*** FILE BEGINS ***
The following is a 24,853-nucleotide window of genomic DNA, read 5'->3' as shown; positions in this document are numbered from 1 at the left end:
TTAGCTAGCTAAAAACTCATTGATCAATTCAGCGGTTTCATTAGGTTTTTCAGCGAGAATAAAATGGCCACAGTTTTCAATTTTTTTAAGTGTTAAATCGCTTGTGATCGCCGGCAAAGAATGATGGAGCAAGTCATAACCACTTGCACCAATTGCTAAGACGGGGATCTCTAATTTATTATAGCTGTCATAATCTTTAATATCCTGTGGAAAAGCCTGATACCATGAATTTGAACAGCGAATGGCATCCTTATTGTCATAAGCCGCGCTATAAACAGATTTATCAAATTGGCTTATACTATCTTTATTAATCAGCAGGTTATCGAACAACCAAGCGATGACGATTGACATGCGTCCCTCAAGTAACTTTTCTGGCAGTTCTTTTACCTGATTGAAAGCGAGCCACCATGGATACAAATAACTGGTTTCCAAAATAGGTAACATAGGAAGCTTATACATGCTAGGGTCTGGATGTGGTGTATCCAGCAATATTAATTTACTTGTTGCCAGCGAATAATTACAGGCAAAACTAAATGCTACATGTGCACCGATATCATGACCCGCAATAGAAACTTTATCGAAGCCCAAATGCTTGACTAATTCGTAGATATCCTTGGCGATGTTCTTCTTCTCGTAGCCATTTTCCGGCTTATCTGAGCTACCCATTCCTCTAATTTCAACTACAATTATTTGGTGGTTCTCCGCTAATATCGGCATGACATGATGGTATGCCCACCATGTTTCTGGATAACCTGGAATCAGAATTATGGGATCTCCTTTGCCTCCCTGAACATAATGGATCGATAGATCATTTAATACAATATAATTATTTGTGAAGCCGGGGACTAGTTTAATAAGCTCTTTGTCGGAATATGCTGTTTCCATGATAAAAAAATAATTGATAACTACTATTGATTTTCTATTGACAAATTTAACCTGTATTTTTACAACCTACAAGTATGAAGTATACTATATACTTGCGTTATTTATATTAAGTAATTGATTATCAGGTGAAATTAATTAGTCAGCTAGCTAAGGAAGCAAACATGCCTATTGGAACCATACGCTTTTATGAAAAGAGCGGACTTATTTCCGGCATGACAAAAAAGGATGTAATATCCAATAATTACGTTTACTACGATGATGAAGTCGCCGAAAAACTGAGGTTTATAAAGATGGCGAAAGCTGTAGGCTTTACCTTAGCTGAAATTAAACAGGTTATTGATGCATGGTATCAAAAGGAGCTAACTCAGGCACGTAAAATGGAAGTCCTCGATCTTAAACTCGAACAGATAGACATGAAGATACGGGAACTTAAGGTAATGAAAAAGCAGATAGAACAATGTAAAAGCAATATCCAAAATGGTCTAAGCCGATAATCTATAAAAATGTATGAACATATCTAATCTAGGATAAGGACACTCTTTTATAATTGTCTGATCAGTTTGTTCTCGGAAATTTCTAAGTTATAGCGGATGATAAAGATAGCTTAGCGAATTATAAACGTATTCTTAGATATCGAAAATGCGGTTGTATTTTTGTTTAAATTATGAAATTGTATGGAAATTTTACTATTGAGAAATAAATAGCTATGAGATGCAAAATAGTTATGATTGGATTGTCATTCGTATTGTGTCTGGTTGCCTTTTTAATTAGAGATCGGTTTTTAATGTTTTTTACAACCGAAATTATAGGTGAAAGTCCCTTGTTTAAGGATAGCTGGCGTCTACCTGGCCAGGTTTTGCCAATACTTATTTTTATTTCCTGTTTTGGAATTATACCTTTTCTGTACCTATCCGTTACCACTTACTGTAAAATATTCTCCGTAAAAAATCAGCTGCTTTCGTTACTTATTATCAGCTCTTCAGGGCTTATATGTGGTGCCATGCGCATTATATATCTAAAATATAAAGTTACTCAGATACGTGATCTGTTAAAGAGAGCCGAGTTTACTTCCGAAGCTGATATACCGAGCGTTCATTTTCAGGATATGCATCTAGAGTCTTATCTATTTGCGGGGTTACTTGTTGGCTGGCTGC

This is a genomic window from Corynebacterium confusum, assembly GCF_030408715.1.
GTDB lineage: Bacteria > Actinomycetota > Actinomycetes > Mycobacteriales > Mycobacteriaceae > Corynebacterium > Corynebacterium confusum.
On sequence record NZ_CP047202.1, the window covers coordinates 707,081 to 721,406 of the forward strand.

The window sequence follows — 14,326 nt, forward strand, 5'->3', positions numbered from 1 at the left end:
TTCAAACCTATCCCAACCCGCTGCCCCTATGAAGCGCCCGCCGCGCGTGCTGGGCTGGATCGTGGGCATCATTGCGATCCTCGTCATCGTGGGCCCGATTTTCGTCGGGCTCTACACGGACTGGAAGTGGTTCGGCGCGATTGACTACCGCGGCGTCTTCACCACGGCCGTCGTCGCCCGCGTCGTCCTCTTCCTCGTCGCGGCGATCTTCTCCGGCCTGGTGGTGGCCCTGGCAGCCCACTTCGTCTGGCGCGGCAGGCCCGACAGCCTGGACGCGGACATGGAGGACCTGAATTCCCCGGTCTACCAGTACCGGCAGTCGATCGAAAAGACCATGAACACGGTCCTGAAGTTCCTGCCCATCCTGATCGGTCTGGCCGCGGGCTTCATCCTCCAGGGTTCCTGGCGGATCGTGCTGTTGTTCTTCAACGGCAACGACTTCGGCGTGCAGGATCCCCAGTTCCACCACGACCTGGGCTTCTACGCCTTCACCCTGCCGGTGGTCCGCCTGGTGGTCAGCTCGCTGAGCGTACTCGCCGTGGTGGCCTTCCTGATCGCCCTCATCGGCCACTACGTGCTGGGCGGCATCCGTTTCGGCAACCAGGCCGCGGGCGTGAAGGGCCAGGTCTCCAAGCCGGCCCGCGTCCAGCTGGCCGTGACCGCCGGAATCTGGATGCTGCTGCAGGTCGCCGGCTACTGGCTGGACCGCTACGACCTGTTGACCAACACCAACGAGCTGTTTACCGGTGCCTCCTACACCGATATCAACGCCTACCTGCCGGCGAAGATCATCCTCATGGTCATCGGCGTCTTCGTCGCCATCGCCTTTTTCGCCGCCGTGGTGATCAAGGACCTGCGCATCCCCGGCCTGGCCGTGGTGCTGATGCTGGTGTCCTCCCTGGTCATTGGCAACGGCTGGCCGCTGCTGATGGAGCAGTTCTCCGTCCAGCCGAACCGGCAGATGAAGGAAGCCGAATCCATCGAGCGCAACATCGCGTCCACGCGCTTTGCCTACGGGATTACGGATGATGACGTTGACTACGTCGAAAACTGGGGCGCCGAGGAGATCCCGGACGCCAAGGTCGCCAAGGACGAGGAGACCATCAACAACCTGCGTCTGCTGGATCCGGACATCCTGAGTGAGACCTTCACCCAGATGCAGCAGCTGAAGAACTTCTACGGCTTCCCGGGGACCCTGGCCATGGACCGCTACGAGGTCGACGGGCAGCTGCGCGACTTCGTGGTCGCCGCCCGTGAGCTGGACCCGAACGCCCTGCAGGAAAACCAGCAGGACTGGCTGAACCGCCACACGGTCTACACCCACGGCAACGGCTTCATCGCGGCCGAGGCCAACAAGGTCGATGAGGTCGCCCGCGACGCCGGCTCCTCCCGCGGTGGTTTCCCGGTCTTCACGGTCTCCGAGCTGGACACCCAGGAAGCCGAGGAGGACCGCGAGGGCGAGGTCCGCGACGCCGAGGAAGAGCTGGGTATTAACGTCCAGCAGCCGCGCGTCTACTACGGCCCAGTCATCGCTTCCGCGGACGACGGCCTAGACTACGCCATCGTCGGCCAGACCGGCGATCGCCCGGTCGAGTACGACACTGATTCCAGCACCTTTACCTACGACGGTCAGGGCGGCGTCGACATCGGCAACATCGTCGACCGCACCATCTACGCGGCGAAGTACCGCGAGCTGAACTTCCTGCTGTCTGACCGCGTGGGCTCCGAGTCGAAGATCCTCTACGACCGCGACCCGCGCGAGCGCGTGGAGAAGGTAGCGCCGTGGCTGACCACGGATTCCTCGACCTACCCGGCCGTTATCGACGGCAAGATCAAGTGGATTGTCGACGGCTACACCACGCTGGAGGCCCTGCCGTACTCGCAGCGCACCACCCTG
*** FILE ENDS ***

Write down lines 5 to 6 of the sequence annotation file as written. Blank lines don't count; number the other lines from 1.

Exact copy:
On sequence record NZ_CP047202.1, the window covers coordinates 707,081 to 721,406 of the forward strand.

The window sequence follows — 14,326 nt, forward strand, 5'->3', positions numbered from 1 at the left end: